Imperial Oil unmoved by renewable energy
Company wants to focus on improving efficiency of oil and gas production
While many Canadian oil and gas companies are investing in renewable energy projects, Imperial Oil won't be joining them anytime soon.
After Imperial's presentation at its annual general meeting on Friday failed to mention anything about green energy, 91-year-old shareholder Eric Wicherts wanted to know why.
I'll never say never, but...- Rich Kruger, Imperial Oil
"What is Imperial doing [about] research or development in renewables?" asked Wicherts. "I may suggest solar or wind possibly. I know if the wind doesn't blow you don't get energy, the sun doesn't shine you don't get energy. But, after all, it is a very much developing situation all over the world. Maybe Imperial could take part in this."
CEO Rich Kruger replied by suggesting the company is focused on producing oil and gas for decades to come, although it looks at renewables every now and then.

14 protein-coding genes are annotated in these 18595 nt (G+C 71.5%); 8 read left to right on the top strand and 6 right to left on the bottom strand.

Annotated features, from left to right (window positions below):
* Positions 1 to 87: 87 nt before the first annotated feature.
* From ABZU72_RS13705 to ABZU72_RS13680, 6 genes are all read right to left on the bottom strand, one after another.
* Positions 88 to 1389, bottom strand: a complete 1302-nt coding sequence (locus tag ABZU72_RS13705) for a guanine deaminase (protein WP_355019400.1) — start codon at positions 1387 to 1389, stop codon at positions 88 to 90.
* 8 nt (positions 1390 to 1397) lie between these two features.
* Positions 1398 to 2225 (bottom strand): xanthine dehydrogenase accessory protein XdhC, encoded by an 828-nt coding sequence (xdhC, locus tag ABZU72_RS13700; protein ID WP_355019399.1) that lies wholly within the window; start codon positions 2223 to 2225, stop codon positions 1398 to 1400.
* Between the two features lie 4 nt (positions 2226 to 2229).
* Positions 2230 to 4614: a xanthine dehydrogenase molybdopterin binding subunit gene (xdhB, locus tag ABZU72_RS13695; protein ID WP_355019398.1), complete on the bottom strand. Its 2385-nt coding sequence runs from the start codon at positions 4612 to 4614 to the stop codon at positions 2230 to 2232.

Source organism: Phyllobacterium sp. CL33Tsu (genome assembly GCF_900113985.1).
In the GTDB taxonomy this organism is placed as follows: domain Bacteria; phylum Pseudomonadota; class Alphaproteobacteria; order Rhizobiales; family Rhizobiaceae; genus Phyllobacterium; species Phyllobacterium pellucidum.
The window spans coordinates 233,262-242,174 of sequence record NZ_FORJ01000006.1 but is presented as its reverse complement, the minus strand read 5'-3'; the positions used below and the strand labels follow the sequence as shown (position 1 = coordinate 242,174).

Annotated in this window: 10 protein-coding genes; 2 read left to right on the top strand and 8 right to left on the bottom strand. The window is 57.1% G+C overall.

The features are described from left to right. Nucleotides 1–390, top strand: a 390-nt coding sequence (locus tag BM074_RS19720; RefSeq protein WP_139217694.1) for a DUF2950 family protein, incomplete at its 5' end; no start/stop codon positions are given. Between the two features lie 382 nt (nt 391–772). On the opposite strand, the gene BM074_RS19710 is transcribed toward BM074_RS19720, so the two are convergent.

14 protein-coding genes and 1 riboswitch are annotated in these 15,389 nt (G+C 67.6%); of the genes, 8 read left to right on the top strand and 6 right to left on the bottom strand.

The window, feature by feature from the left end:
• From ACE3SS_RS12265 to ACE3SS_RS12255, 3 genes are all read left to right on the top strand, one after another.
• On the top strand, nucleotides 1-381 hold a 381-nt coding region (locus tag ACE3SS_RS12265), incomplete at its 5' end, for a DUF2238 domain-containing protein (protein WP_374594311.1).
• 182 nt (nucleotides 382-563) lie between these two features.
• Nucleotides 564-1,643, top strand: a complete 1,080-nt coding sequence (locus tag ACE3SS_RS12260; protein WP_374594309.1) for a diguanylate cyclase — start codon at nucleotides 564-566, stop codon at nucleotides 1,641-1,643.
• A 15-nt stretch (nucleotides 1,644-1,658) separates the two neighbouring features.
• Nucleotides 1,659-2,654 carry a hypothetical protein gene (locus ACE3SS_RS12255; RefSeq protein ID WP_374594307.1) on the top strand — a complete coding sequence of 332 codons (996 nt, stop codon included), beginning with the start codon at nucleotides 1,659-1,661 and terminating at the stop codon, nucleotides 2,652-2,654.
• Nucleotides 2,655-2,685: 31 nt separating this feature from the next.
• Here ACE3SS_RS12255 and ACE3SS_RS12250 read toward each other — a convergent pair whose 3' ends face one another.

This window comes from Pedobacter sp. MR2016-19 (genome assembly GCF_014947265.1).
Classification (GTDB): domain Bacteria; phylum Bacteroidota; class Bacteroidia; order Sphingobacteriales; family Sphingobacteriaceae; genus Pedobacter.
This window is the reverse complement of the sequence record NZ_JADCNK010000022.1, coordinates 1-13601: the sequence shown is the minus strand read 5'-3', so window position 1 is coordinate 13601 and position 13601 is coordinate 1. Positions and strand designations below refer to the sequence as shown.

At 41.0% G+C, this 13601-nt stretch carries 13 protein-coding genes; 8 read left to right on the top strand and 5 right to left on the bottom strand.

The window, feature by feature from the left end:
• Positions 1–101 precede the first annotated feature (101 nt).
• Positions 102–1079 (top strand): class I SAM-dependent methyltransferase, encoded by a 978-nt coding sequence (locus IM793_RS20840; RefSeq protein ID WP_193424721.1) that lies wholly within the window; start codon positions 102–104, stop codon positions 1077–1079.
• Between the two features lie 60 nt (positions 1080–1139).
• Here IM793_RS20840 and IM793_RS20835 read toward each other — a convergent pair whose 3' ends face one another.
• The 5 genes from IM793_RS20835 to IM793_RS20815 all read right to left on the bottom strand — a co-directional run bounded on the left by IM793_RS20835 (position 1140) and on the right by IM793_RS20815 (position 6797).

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"We periodically look at alternatives. The vast majority of alternatives today, renewables, have a pretty heavy subsidy requirements to make them commercial," said Kruger.
That's why the company is spending its research dollars on improving production at its facilities and trying to reduce emissions. Its Kearl mine is regarded as one of the most efficient facilities in the oilsands.
Imperial is majority owned by oil giant Exxon Mobil Corp, Last year, Exxon Mobil CEO Rex Tillerson told shareholders his firm hadn't invested in renewable energy because "We choose not to lose money on purpose."
Traditional oil and gas companies are constructing much of the green energy projects in the Canada.
Capital Power, for example, has several wind and solar power plants in North America, while also operating a coal mine and coal- and natural gas-fired plants.
The main source of revenue for TransCanada Corp is its oil and natural gas pipelines, but the firm also owns wind and hydro power plants.
First loss in decades
Imperial has faired better than most of its Canadian oil and gas competitors during the current downturn as it has yet to cut any of its staff members.
The plunge in oil prices caught up to the company in the most recent quarter as it posted its first loss in 22 years.
Imperial lost $101 million in its latest quarter. Revenue and other income totalled $5.22 billion, down from $6.2 billion a year ago.